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Thames Tunnel – Plumstead to North Woolwich

To deliver Crossrail services to Abbey Wood, a new tunnel was built underneath the River Thames between Plumstead and North Woolwich.

The Thames Tunnel stretches for almost two miles, about 15 m below the existing river bed. It is the only point where the Crossrail route crosses the River Thames.

The Thames Tunnel section of Crossrail will help to significantly improve connections between southeast London and the rest of the capital when it opens in 2018. As a result of the new link, journeys times will be cut by up to half from Abbey Wood to Canary Wharf, Bond Street and Liverpool Street.

Did you know?

Twenty-three tunnels currently cross underneath the River Thames. These are used for a variety of purposes including road transport, Tube lines and utilities. The last tunnel to be constructed under the Thames was built in 2009 for the Docklands Light Railway Extension to Woolwich Arsenal.

Constructing the Thames Tunnel

The Thames Tunnel has tunnel portals at either end. These portals, at North Woolwich and Plumstead, mark the entry and exit points from the tunnel.

Construction of Plumstead Portal began in 2011. The portal sits right next to the North Kent Line railway tracks which runs up to 16 trains per hour. Our Thames Tunnel team worked extremely closely with Network Rail throughout construction of the portal to ensure that there were no impacts on those services.  The portal was completed in late 2012, enabling the launch of the drives first TBM, Sophia, in January 2013.

The construction of North Woolwich Portal began in early 2012 in order to receive the first tunnelling machine in 2014.

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Meet our machines: Mary and Sophia

Mary and Sophia, the two tunnelling machines which completed the Thames Tunnel, were named after the wives of Isambard and Marc Brunel who constructed London’s first Thames Tunnel over 150 years ago.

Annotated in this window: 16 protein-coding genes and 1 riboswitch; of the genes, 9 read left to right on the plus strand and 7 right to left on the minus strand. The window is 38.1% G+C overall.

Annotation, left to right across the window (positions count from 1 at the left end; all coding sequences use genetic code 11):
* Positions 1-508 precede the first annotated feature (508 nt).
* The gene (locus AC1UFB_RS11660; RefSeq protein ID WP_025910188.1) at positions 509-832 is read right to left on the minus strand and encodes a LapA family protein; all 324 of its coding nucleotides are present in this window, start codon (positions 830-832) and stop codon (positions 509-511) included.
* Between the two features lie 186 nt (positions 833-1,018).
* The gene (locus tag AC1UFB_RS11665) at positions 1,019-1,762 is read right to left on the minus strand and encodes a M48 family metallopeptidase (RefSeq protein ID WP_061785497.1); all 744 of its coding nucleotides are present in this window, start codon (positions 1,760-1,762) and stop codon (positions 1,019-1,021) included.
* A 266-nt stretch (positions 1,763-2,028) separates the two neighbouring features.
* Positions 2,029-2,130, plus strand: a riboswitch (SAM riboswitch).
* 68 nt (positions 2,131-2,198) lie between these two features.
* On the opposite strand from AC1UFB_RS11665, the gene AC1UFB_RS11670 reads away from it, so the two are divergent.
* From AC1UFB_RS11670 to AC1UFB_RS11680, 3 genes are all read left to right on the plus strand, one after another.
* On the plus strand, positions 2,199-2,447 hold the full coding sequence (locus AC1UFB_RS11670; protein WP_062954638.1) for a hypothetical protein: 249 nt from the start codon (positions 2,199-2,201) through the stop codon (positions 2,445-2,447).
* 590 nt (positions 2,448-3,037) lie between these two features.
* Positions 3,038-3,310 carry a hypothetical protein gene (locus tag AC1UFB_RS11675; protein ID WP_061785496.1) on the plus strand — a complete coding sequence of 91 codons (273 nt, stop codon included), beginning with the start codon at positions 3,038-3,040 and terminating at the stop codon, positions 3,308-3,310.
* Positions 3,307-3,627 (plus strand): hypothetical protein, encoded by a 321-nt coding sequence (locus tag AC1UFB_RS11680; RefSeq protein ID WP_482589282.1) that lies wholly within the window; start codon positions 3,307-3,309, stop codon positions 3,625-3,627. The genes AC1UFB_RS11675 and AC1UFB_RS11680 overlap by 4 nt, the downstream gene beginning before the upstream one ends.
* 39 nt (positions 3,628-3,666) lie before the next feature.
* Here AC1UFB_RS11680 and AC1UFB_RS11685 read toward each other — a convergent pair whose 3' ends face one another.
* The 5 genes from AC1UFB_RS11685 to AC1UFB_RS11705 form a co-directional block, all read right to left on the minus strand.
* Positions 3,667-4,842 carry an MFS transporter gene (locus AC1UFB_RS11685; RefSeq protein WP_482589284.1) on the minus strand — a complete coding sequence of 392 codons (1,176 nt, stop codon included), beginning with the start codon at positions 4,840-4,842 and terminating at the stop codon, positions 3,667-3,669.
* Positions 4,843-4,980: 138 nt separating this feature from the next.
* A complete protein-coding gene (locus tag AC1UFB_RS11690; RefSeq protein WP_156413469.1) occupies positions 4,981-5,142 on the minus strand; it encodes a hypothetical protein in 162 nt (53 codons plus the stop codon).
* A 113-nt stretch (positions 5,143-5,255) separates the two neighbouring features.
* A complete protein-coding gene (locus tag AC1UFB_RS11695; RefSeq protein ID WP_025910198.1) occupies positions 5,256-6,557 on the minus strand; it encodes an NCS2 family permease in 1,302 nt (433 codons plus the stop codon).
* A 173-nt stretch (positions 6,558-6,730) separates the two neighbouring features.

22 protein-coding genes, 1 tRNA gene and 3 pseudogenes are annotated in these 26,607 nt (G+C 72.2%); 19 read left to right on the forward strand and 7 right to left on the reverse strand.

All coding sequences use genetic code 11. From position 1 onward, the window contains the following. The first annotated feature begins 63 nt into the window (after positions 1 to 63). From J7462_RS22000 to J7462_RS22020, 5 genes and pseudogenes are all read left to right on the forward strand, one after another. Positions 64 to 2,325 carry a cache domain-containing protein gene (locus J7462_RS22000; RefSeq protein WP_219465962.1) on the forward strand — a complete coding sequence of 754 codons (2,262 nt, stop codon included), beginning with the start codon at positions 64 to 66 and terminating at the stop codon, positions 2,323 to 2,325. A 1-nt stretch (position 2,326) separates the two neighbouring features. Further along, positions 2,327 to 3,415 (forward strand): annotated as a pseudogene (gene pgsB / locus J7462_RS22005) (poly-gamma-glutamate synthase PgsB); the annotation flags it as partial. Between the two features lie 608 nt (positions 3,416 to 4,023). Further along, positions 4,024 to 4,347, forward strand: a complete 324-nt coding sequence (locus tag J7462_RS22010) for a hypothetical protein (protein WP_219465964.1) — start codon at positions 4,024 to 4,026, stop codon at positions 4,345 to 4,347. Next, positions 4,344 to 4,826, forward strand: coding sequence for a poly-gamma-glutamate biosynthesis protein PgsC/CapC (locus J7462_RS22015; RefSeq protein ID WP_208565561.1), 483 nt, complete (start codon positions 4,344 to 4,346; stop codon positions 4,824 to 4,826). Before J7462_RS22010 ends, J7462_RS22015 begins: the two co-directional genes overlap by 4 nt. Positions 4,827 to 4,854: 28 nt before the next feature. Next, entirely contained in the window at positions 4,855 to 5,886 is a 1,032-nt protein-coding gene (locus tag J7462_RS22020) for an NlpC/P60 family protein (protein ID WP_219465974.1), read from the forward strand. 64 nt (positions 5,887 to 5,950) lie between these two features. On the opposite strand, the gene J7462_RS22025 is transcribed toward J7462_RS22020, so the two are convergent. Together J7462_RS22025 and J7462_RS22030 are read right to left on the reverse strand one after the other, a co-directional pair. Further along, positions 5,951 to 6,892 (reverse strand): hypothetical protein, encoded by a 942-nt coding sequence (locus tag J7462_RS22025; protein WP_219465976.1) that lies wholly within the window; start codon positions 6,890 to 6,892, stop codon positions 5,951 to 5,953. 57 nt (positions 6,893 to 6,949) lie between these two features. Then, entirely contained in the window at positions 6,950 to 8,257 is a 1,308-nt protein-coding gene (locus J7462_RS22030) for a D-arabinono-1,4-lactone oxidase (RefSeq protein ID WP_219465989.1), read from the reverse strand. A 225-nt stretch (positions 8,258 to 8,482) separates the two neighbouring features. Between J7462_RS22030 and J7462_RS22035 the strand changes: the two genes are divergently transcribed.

The machines are different to the tunnelling machines that were used elsewhere on Crossrail. Known as ‘slurry’ machines, they are specially equipped to deal with the chalk, flint and wet ground conditions in southeast London.

As part of the tunnelling process, the excavated soils are pumped out as liquid slurry to a special site treatment plant at Plumstead. The slurry is separated into sand, gravel, water and chalk. The chalk comes out in ‘cakes’ or slabs of filtered chalk particles.

One feature of the Thames Tunnel project was that only 1 TBM could be driven at any one time. This was due to power and water constraints as well as limitations on the extent of muck that could be processed and removed from site.

The machines undertook four individual tunnel drives between them – two between Plumstead and the Woolwich station box; and two beneath the Thames from Woolwich box to North Woolwich Box.

Prior to Sophia reaching Woolwich Box, the machines had to overpass the existing DLR tunnels at Woolwich. At its closest point, the tunnels run within 2m of the DLR tunnel.

First stop - Woolwich

The first stop for the two TBMs was at Woolwich Station – a pre-prepared box constructed by Berkeley Homes as part of the redevelopment of the Woolwich Arsenal.  After just over 1km of tunnelling, Sophia and Mary broke through into the station box in May 2013 and August 2013 respectively.

During the tunnel construction, the Woolwich station box was an important staging post for the 1,000 tonne tunnelling machines.  The machines underwent maintenance here within the box before being dragged through, secured into the launch chambers and re-starting their journeys – this time heading underneath the Thames before breaking through into the pre-constructed tunnel portal in North Woolwich.

Tunnelling was completed in May 2014 and both Sophia and Mary were dismantled and removed from North Woolwich Portal.

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